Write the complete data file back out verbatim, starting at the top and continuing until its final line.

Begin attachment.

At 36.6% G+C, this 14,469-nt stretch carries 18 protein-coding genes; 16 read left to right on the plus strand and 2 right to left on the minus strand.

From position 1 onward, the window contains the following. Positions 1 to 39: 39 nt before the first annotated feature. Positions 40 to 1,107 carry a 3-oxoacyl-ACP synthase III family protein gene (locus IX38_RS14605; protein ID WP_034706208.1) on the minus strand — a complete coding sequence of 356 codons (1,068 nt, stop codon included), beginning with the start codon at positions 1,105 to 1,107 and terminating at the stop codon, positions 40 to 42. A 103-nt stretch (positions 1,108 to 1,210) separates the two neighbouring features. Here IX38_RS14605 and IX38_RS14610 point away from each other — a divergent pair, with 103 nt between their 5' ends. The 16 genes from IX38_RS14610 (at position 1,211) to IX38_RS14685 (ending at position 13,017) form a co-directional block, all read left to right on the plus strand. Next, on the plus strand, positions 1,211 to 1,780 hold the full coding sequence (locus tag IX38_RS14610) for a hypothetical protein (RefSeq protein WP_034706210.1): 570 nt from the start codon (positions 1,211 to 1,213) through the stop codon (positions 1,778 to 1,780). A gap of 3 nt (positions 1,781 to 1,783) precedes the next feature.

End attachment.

At 36.6% G+C, this 14,469-nt stretch carries 18 protein-coding genes; 16 read left to right on the plus strand and 2 right to left on the minus strand.

From position 1 onward, the window contains the following. Positions 1 to 39: 39 nt before the first annotated feature. Positions 40 to 1,107 carry a 3-oxoacyl-ACP synthase III family protein gene (locus IX38_RS14605; protein ID WP_034706208.1) on the minus strand — a complete coding sequence of 356 codons (1,068 nt, stop codon included), beginning with the start codon at positions 1,105 to 1,107 and terminating at the stop codon, positions 40 to 42. A 103-nt stretch (positions 1,108 to 1,210) separates the two neighbouring features. Here IX38_RS14605 and IX38_RS14610 point away from each other — a divergent pair, with 103 nt between their 5' ends. The 16 genes from IX38_RS14610 (at position 1,211) to IX38_RS14685 (ending at position 13,017) form a co-directional block, all read left to right on the plus strand. Next, on the plus strand, positions 1,211 to 1,780 hold the full coding sequence (locus tag IX38_RS14610) for a hypothetical protein (RefSeq protein WP_034706210.1): 570 nt from the start codon (positions 1,211 to 1,213) through the stop codon (positions 1,778 to 1,780). A gap of 3 nt (positions 1,781 to 1,783) precedes the next feature.